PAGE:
Short-term fix for Coober Pedy’s long-term problem

The state government has appointed an interim administrator for the debt-ridden Coober Pedy council, but the search for a long-term solution in the outback town remains unresolved.

Feb 02, 2023, updated Feb 02, 2023
Coober Pedy. Photo: Stephanie Richards/InDaily

Coober Pedy. Photo: Stephanie Richards/InDaily

Local Government Minister Geoff Brock today announced the appointment of former Flinders Ranges Council CEO Colin Davies as interim administrator of Coober Pedy District Council.

The council has been suspended as an elected body since January 2019 due to serious governance and debt issues. It still faces debts of around $10m to various creditors including the Local Government Financing Authority and energy company EDL.

The state government has been looking to appoint a new Coober Pedy administrator since October 2022 after the current administrator, Tim Jackson, indicated he would leave the role.

Jackson, who has been administrator since January 24, 2019, left the role today. He has previously described his attempts to fix the outback town’s finances as “extremely difficult and quite traumatic”.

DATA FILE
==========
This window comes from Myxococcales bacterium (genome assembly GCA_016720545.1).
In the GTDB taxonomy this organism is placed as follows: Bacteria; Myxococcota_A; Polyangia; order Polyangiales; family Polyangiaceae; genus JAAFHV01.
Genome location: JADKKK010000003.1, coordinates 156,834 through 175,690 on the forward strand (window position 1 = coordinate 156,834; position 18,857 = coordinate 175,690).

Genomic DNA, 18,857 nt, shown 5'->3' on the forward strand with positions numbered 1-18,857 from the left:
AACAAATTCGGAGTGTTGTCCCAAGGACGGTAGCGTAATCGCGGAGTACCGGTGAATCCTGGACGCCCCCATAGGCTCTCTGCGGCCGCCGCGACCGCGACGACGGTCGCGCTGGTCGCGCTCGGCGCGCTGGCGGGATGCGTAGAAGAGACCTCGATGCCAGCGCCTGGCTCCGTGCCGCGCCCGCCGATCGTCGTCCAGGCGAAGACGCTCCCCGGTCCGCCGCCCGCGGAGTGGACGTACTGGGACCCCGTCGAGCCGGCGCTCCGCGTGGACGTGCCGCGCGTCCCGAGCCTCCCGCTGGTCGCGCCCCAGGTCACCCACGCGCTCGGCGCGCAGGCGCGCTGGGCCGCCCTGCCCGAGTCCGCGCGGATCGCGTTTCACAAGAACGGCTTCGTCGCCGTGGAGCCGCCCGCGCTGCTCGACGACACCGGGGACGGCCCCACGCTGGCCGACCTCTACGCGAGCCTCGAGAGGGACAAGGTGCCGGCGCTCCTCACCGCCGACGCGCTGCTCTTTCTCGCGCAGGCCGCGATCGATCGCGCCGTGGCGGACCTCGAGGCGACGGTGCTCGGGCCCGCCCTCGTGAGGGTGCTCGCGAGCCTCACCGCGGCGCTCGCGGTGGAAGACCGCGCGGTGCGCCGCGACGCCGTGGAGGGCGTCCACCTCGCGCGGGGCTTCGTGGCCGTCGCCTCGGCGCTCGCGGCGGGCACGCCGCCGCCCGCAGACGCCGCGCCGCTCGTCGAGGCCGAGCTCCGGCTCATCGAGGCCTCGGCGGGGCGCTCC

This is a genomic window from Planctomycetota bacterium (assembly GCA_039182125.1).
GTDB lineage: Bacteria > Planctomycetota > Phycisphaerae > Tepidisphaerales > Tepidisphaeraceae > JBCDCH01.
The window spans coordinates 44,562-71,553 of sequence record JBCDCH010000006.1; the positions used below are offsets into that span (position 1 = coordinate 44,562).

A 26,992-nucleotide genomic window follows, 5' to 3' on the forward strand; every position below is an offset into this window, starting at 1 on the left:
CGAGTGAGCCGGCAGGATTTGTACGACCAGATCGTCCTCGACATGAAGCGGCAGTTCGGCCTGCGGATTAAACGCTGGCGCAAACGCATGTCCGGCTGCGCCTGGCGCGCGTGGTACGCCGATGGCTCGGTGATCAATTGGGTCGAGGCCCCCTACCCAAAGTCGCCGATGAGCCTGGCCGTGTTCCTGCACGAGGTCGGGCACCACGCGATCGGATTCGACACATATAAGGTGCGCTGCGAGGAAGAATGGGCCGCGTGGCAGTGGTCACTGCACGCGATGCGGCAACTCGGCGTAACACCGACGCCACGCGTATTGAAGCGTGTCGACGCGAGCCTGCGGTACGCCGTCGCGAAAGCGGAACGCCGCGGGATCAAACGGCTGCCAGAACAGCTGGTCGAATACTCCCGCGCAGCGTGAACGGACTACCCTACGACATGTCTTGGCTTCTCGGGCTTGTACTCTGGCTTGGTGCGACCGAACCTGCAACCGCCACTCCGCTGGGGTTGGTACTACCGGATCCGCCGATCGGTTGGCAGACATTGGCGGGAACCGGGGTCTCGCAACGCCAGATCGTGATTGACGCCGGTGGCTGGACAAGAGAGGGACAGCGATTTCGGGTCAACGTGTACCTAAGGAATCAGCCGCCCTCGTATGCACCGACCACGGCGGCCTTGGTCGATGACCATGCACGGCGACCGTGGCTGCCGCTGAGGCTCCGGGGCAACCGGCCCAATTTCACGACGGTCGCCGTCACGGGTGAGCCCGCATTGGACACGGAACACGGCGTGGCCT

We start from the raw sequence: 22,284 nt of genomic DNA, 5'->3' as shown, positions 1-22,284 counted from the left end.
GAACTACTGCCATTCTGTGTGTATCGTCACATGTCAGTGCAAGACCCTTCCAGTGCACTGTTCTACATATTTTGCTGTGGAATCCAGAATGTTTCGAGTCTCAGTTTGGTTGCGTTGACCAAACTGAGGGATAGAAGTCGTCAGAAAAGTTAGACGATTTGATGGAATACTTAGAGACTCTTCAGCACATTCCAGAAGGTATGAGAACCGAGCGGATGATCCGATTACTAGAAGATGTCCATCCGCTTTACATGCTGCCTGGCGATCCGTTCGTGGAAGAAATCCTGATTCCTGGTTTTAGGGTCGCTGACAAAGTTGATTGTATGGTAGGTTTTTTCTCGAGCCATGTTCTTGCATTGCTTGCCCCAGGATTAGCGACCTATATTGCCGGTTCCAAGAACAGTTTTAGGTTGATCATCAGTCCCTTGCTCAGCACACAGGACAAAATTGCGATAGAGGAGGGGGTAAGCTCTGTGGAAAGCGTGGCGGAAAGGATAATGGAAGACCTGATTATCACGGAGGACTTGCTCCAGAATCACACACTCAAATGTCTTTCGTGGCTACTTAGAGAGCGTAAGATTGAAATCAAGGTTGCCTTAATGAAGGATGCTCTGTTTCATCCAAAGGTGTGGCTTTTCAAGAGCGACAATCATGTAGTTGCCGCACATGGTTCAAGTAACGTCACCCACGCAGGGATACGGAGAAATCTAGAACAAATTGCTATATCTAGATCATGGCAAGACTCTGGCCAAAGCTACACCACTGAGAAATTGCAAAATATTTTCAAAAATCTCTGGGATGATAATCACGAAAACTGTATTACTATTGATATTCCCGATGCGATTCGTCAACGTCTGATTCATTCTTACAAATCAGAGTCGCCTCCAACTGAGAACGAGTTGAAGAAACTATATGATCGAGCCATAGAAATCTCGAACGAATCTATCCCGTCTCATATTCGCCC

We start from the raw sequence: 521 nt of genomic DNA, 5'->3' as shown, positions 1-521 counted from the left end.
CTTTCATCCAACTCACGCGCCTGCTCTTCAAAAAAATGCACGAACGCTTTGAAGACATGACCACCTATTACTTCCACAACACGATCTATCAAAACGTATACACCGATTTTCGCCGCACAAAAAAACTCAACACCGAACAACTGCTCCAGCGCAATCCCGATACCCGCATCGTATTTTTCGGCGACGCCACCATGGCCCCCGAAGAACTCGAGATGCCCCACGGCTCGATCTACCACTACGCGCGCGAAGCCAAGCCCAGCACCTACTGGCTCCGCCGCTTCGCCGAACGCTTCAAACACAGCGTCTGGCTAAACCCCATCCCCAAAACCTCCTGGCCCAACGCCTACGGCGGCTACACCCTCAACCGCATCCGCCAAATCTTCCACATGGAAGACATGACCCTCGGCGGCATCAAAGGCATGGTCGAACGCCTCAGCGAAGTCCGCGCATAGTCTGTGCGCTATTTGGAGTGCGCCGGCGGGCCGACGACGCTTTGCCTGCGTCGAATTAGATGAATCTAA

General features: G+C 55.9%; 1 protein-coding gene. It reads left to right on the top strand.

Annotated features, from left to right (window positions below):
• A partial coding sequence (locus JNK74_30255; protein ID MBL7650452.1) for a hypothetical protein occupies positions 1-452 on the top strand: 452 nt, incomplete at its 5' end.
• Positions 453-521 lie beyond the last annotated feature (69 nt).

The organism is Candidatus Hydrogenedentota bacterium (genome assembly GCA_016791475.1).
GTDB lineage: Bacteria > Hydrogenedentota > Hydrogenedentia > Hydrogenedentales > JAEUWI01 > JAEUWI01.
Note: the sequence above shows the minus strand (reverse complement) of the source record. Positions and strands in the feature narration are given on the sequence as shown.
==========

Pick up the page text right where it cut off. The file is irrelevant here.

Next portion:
Davies was CEO of Flinders Ranges Council from 2009 to 2019 and will take over from Jackson until the appointment of a long-term Coober Pedy council administrator is finalised, according to Brock’s office.

Colin Davies. Photo: supplied

The state government expects a permanent appointment to be finalised “by the end of March 2023”.

“I expect to provide more information on the new administration later this month when the appointment process is completed,” Brock said in a statement.

“Resolving the ongoing issues in Coober Pedy presents a significant challenge, due to the Council’s continuing poor financial position, and its responsibility to properly manage the provision of water and power in the town.

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“As interim administrator, Mr Davies will be required to report to me at the end of his term, advising me on the governance issues that remain to be resolved, including any views or recommendations that he may have formed during his tenure about the finances of the Council and a way forward.”

Davies retired in 2019 but remains involved in the local government sector as a consultant.

He is also a former deputy chair of Regional Development Australia Far North.

Brock said he would be visiting Coober Pedy again next month and hoped to “return it to an elected local government as soon as possible”.

The Malinauskas Government last year extended the Coober Pedy District Council’s suspension as an elected body until 2026.

A top-level state government taskforce headed by the Department of Premier and Cabinet is currently examining the town’s problems and potential solutions.

Jackson has previously called on the state government to buy up the council’s energy and water assets, worth between $12m and $14m.

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